Sunday 12 February 2017

Darwin's last days

Darwinday today as it was last year and indeed for me every previous year back to 1982 the centenary of Charles Darwin's death. Events that year gave some traction to the canonisation of St Darwin of Downe which is pursued with quite evangelical vigour by some who 'believe' in evolution. When I worked at Evolution Central in a couple of Genetics Departments, I used to bring donuts in to work as a sort of agnostic host. My fellow believers were happy to glom down a donut on Der Tag but generally forgot about the great man for the rest of the year. The trouble is that, to be successful in science, you need to specialise and focus on one area of expertise - like cyanogenesis in plants fr'instance - rather than flitting from one thing to the other as the fancy takes you. I was never a very successful scientist because I was always starting something new before I'd wrapped up and published the previous project. That butterfly mind makes me a successful, or at least prolific, blogger.

As Robert Heinlein said specialization is for insects: you can't understand, let alone explain, evolution unless you know some biogeography, some embryology & development, some taxonomy and comparative anatomy, some geology . . . and some genetics helps too. If you have spent the last 20 years studying mutations in the upstream control control region of a single gene in Bacillus subtilis, you're not going to do well in a TV debate with an intelligent designist.

The final year honours course I taught in Newcastle was a whistle-stop tour marshalling the evidence for evolution a) as Darwin knew it and b) as subsequent developments, like Mendelian genetics, had added to and fleshed out that evidence. Even back then I filled out the Evolution course with nifty anecdotes about mutilated bears and Slijper's goat, rather than sticking strictly to genetics. I was driven to develop, write and deliver that course because one of our students, a biblical fundamentalist [Plymouth Bretheren?] asked me to recommend a book on evolution that she could present at her church's monthly book club. I was completely wrong-footed by this request because, although I could think of a few books, I couldn't there and then convince this young wan that evolution was a better explanation of the marvellous diversity of life than God's Grandeur. And this was just a couple of years after I'd taken BI504-Evolution sitting at the feet of Lynn Margulis in graduate school. Shame on me!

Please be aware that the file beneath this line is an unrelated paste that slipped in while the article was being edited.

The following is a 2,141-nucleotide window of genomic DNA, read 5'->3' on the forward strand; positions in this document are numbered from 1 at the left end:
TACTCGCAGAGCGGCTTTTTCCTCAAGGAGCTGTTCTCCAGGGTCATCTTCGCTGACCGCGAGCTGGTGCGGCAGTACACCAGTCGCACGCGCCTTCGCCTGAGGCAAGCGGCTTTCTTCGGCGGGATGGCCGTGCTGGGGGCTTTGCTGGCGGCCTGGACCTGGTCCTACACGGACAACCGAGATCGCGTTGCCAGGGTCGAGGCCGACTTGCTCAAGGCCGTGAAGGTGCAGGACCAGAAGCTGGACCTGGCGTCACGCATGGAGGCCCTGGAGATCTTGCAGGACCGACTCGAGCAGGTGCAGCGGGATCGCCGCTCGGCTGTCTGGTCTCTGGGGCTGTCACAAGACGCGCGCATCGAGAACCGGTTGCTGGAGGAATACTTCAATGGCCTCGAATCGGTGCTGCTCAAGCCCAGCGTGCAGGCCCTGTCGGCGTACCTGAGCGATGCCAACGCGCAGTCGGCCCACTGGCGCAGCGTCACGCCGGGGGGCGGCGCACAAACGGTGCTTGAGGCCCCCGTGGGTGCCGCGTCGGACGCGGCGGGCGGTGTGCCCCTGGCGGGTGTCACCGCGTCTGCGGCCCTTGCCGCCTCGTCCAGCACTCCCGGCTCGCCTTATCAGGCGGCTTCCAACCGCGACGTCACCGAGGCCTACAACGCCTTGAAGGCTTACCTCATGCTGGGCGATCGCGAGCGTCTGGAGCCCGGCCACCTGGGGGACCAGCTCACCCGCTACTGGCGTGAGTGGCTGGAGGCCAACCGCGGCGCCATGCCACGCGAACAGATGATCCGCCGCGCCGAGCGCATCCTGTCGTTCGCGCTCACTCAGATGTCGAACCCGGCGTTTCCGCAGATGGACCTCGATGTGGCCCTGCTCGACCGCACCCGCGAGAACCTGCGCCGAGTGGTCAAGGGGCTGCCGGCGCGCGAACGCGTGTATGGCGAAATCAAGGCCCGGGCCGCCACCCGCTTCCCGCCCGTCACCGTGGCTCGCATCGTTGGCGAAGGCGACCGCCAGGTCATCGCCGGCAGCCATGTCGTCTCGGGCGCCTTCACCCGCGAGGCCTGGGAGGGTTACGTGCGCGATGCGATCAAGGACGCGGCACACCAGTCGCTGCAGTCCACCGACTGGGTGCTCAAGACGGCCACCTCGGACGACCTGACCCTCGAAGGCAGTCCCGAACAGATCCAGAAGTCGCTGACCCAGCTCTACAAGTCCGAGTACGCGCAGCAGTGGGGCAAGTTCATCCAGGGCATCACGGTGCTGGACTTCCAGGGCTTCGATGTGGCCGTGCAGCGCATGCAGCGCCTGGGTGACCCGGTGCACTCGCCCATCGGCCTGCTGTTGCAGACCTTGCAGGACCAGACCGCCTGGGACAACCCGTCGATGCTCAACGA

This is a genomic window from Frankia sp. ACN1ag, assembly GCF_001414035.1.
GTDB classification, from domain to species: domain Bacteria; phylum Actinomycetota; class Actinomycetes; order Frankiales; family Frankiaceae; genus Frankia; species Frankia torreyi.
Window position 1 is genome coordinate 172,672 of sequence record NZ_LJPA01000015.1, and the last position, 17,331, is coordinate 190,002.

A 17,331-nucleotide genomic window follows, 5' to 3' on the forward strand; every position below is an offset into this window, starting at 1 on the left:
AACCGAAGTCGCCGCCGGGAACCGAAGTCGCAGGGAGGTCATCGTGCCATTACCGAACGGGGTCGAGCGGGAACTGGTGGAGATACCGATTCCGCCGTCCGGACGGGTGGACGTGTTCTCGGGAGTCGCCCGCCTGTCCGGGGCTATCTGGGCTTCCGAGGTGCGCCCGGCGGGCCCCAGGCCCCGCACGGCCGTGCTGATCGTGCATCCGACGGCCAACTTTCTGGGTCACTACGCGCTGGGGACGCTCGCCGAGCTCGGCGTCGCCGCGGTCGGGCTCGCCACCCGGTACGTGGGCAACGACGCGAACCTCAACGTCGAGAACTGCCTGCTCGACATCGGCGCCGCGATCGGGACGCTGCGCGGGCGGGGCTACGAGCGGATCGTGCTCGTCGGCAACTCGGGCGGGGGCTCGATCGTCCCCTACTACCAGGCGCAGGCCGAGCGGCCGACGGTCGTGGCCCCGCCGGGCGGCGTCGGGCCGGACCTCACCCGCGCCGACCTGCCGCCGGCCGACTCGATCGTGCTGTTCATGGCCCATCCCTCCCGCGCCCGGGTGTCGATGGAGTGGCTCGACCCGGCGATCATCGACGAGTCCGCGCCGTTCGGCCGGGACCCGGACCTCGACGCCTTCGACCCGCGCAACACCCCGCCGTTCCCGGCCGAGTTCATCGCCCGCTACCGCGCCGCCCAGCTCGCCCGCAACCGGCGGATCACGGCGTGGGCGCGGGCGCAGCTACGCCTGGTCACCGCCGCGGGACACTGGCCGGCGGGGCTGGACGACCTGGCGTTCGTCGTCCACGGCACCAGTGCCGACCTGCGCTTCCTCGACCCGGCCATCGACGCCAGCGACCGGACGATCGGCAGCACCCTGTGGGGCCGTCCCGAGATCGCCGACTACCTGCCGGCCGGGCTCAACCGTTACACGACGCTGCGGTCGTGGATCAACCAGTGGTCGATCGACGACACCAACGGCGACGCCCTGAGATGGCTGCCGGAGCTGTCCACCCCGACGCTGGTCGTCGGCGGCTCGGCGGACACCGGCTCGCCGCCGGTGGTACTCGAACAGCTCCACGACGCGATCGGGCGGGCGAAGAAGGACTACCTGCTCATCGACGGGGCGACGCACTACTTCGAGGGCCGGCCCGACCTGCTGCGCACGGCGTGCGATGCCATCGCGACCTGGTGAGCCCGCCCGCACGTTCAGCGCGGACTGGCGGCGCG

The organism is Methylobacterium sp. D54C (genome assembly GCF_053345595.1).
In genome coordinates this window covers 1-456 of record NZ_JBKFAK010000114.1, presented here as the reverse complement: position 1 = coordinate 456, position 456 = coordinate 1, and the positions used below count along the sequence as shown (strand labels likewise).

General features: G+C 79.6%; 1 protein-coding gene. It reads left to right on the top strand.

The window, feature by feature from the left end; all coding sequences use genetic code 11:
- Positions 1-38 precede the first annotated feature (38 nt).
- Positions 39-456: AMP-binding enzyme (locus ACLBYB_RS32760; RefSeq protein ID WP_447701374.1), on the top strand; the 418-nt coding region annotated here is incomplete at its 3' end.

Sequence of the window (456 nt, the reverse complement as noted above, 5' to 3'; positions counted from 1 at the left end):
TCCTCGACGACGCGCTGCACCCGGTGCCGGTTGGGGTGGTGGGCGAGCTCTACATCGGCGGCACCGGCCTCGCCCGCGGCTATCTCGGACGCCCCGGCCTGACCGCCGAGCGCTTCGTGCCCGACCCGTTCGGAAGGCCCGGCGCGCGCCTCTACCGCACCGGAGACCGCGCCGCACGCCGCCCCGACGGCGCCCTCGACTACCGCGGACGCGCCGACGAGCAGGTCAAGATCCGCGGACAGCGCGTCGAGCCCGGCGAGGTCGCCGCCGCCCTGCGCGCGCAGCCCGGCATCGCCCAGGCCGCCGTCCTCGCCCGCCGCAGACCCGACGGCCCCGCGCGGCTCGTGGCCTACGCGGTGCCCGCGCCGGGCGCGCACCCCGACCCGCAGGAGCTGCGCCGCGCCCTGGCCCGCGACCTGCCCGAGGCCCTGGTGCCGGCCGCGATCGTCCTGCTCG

If you ask most biology students - those in the bible-belt of the USA possible exceptions - if they believe in evolution they will say Yes, of course without the least blush of shame that 'belief' is a disturbingly religious word. Furthermore, because they have neither read the Origin of Species, nor taken BI504 or my Evolution from primeval soup to hominid nuts course they are not qualified to assert such a belief because they don't have a coherent bank of evidence to back that belief. Same goes for almost all the teachers of biology in school and college.  Today, in honour of Darwin's birthday you might resolve to read The Origin - you won't be disappointed and you will be blizzarded by quirky facts. If you're French, and that's currently more than half my readers, you might pick up Thomas Glick's The Comparative Reception of Darwin for less than $10. I was lent a copy by Lynn Margulis in the 1980s. That shows that Darwin had a different impact on thinking people on the Continent than in insular Britain where they made Darwin FRS, FLS, FGS and FZS and knighted three of his sons . . . which?:
On dit que Darwin spent 20 years not writing the Origin of Species because he was conflicted by religious doubts and was only goaded into committing his thoughts to paper to avoid being scooped by Alfred Russell Wallace in 1858. That is peculiar because all his children grew up to be agnostics and felt that they had taken that position from listening to their Papa. Nearly 100 years ago a peculiar story was put about that Darwin had a sort of death-bed conversion and invited a bible thumper called Lady Hope to preach to his servants and tenants in the summer house at Downe. The idea of this evangelical busybody pitching up in Darwin's bedroom in the last year of his life to hear his confession has the ring of augmented truth. It's the kind of thing my Great Aunt Lily would have done. That dreadnought lady had a habit of ringing the doorbell of whatever grand house she was passing and insisting on viewing the staircase or the Adam fireplace in the main bedroom. The fact that all Darwin's children [the seven who survived to adulthood are shown above] were adamant that the meeting with Lady Hope had never taken place doesn't fully allay suspicion.

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